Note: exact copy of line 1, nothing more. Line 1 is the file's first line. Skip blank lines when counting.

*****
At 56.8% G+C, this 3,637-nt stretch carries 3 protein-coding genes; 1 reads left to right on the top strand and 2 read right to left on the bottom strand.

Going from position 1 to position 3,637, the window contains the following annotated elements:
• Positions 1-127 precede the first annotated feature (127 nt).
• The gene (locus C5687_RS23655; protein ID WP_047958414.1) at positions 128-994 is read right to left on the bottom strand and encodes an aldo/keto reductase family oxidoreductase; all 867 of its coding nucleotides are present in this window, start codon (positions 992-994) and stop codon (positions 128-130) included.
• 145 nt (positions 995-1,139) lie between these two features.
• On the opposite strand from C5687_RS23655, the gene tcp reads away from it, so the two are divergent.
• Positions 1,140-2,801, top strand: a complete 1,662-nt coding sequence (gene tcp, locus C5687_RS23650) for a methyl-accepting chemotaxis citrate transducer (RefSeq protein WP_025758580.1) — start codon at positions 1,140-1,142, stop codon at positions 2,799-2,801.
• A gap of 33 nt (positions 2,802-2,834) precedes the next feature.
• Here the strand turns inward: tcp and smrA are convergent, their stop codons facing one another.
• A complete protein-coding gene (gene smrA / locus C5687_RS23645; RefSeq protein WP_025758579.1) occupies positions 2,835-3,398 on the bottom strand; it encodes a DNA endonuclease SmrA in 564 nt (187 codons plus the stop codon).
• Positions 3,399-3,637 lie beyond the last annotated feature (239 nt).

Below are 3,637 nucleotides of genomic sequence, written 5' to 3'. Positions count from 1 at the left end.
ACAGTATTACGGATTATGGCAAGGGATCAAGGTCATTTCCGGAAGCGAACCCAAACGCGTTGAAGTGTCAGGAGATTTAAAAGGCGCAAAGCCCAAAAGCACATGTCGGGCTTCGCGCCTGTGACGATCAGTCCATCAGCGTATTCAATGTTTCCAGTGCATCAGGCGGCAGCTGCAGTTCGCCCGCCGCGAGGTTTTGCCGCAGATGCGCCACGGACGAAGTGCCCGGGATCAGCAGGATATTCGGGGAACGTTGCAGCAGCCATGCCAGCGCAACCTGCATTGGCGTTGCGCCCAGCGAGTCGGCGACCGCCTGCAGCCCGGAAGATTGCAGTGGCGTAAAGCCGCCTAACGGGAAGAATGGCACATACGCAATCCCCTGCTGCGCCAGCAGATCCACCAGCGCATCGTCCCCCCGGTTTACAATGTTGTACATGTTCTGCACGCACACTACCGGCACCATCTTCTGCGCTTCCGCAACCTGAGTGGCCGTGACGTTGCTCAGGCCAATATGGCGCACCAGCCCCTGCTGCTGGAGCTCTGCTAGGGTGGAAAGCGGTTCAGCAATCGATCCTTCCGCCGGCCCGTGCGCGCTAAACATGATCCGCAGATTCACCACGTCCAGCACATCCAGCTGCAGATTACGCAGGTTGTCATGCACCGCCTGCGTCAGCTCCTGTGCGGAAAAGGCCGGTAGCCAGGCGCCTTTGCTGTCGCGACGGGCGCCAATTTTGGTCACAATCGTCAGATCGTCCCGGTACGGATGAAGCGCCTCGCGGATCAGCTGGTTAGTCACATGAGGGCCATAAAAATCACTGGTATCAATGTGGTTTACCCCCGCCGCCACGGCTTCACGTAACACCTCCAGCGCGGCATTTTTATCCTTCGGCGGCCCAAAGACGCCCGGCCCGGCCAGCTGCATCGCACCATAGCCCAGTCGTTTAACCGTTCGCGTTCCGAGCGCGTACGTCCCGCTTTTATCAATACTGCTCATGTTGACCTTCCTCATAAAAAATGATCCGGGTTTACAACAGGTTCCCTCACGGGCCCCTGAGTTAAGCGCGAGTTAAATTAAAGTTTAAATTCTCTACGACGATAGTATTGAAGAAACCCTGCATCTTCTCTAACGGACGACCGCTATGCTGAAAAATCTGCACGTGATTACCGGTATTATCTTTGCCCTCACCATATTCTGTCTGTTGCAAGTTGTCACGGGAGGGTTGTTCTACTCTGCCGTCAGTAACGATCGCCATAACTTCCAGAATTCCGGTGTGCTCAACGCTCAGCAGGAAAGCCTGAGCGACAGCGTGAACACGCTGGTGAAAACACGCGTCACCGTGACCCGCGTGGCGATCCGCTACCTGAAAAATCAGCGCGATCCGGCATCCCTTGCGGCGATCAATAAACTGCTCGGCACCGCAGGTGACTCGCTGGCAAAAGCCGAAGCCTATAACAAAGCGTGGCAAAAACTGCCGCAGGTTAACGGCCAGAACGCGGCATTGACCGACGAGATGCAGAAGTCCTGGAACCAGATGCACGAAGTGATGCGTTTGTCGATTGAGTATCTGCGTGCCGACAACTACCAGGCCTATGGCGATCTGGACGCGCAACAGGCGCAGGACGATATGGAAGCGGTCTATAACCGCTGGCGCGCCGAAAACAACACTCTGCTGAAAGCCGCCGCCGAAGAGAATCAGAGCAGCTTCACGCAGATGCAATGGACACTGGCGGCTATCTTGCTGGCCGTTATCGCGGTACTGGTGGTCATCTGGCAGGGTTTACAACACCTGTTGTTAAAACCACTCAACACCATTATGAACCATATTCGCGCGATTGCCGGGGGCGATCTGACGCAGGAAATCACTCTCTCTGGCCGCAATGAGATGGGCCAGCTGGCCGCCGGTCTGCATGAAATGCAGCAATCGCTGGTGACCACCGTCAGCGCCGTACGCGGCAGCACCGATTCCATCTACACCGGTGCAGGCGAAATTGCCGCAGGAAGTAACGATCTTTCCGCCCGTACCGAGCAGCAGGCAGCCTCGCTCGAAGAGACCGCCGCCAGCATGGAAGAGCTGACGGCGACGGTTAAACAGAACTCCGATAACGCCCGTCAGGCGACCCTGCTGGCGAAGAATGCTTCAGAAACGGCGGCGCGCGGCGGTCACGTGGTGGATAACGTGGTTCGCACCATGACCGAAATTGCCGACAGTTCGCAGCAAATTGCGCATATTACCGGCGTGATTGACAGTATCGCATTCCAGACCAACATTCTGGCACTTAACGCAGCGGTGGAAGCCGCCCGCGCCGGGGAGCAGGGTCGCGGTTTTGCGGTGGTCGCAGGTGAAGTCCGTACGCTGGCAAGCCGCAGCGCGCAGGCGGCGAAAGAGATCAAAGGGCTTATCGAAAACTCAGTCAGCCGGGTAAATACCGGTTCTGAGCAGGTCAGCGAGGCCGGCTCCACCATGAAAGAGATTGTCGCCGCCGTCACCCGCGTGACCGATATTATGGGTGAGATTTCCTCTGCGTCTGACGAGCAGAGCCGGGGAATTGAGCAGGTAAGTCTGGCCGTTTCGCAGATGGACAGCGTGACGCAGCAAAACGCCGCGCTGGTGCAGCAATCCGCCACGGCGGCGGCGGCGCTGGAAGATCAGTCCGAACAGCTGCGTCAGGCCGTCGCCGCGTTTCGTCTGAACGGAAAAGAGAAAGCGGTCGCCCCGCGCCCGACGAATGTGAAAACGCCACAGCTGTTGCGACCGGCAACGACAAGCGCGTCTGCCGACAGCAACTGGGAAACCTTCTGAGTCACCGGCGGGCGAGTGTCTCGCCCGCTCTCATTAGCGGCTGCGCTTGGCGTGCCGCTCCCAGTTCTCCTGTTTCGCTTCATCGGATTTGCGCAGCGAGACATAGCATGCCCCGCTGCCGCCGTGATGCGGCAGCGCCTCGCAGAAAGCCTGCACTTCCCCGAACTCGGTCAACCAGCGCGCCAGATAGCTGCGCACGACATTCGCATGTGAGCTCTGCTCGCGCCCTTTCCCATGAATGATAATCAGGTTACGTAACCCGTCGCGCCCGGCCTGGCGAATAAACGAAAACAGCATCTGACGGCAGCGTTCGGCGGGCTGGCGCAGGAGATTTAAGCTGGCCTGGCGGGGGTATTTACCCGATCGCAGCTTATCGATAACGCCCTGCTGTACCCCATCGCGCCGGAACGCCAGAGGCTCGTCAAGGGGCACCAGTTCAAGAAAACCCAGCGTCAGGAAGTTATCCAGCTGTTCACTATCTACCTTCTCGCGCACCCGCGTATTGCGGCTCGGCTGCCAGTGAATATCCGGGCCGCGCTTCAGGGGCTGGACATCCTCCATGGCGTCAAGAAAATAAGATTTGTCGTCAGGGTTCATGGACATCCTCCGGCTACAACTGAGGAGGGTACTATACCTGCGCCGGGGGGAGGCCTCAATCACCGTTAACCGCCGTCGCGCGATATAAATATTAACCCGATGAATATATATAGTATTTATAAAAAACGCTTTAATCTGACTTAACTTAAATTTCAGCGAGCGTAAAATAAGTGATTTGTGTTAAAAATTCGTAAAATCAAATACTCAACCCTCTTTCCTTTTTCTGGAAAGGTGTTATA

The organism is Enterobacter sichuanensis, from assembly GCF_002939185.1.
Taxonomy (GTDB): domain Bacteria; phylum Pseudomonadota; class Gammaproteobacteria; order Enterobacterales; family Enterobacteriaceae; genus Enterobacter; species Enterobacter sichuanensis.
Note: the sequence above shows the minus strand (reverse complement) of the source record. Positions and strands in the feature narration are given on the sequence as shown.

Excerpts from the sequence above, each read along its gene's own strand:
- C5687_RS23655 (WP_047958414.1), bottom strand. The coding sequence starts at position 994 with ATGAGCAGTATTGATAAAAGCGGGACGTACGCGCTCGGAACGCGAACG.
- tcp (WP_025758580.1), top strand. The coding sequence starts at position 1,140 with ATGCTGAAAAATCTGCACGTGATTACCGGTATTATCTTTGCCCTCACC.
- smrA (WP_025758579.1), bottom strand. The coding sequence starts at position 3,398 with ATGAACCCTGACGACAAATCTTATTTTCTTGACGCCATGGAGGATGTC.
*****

At 56.8% G+C, this 3,637-nt stretch carries 3 protein-coding genes; 1 reads left to right on the top strand and 2 read right to left on the bottom strand.